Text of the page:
Southern Watercress, Water Cress
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Nasturtium officinale is commonly known as Watercress, it is an aquatic, hardy perennial herb that is one of the easiest plants to grow, especially for hydroponic cultivation. It looks delicate, but has a sharp, peppery taste. It enjoys "super-food" status due to its health benefits, i.a. antioxidant and anti-cancer compounds. The natural habitat of this fast-growing plant is in streams and it is an indicator of water quality. It can multipy itself and become invasive.
For fresh use, harvest watercress sprigs year round when they are 10 - 15 cm in length, aoubt 8 weeks after sowing. Simply cut the cress; the plant will send out new shoots soon. You can get up to 10 pickings a year. Leaves turn bitter once flowers start blooming.
The preferred method, because cultivated plants are prone to viruses. Sow the tiny seeds lightly in Spring, in wet, enriched soil. Germination in about 8 days.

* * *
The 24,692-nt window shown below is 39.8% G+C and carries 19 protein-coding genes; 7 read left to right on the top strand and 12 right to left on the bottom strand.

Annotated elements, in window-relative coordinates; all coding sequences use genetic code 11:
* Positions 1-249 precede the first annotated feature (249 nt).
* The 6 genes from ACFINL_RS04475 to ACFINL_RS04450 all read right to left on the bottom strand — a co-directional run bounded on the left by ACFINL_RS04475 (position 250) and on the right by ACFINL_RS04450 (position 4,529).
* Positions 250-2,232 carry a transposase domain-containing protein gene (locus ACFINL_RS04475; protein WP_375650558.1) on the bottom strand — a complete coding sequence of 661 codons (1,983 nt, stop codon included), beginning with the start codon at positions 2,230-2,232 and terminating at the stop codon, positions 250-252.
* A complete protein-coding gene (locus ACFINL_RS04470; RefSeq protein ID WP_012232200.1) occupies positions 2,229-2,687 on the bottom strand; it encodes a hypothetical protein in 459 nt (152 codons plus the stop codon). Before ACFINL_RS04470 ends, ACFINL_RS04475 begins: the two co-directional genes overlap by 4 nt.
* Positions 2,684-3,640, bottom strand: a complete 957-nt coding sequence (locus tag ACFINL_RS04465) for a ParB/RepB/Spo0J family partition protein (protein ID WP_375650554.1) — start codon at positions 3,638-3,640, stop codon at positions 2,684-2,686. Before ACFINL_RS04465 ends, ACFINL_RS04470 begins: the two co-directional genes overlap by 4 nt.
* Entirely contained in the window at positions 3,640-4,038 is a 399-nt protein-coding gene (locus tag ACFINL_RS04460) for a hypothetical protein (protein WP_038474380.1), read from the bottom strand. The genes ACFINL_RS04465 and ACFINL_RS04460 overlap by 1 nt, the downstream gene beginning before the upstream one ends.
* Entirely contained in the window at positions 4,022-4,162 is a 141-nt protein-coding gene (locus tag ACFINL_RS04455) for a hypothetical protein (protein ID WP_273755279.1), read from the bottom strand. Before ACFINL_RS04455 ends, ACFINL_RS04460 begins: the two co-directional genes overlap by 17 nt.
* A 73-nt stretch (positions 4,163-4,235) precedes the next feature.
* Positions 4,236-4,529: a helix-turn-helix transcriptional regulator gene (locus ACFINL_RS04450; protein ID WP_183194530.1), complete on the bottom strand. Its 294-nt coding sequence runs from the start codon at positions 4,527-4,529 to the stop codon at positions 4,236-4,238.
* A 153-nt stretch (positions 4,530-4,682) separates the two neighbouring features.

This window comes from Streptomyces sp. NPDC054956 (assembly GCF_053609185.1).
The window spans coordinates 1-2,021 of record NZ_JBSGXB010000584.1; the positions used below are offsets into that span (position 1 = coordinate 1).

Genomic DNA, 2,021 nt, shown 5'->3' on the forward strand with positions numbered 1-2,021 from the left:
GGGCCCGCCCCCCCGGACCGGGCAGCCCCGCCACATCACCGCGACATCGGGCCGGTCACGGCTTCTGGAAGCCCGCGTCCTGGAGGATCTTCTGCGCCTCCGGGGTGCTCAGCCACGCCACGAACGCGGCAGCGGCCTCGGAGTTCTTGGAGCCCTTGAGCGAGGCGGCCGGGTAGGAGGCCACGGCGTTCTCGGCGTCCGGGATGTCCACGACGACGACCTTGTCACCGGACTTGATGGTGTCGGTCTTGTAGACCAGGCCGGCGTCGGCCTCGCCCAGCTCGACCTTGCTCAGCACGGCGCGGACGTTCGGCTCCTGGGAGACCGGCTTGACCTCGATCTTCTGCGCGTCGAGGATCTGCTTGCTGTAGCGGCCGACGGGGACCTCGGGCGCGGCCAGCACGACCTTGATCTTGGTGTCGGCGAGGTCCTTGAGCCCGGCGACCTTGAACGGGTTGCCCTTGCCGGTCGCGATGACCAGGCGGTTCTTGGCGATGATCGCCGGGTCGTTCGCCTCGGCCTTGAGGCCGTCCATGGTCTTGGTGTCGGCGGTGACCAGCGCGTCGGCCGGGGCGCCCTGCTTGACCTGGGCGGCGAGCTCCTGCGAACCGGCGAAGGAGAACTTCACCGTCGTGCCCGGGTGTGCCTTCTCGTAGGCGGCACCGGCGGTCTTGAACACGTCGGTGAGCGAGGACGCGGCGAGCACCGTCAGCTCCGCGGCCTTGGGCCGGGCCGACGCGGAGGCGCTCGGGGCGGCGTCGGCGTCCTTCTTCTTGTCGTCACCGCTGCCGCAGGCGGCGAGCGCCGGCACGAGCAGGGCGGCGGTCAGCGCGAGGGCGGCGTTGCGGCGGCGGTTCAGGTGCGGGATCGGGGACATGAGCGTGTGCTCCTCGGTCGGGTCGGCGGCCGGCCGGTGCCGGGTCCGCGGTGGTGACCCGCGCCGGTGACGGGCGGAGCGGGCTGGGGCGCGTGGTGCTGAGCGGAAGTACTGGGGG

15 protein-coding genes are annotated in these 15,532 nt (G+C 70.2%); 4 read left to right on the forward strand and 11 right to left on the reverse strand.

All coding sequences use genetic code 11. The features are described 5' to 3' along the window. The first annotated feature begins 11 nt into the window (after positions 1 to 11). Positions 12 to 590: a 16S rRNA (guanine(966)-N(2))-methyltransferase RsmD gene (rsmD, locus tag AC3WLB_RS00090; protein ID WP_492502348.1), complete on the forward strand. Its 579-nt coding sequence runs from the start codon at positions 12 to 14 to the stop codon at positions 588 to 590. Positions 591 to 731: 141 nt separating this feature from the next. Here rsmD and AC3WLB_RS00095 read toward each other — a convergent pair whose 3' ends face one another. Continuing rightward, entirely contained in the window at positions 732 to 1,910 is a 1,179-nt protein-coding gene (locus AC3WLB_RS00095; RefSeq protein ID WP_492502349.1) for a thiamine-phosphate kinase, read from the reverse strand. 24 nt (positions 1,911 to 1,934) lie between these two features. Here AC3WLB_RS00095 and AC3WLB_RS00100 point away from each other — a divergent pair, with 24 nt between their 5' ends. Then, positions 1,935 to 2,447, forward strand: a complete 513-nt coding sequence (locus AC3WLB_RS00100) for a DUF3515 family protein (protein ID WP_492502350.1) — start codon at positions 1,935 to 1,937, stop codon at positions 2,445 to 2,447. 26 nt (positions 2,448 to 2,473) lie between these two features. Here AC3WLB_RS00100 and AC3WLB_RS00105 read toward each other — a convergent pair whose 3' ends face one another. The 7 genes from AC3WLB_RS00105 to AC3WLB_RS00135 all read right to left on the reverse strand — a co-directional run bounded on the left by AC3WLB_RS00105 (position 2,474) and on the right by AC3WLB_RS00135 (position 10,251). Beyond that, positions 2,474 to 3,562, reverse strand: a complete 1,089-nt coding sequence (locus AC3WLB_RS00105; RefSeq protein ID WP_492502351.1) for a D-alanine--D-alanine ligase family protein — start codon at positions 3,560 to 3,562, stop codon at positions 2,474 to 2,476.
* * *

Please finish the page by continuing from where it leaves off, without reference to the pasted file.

Almost any part of the plant, even a single leaf, will form roots in ideal conditions - clean, slow flowing water, about 5cm deep.
Watercress loves clear, running water, but is very adaptabe. Found in the wild in flooded areas. Ideal to plant in a water feature in the garden.
It will do well in a pot that stands in a container filled with water.
Attracts useful insects
Bees like the pollen-rich flowers. Host to beneficial spiders and beetles.
Repels harmful insects
Deters cucumber beetles.
Cultivated in Europe since the 1600's.
Full Sun, Partial Shade, Partial Sun
Soil PH preference
Helps to treat various ailments eg. digestion, TB and arthritis, and reduces the risk of disease. High in Vit A and C, Iron and Calcium. Traditionally used on hair, to promote growth.
The sprouts, leaves and stems are used in countless ways in salads, sandwiches and cooked dishes. Nutrition wise in the same league as spinach and cabbage.
Snails. Whiteflies and Spider mites are problems, but can be held in check by ladybirds.
Grow alongside aquatic plants.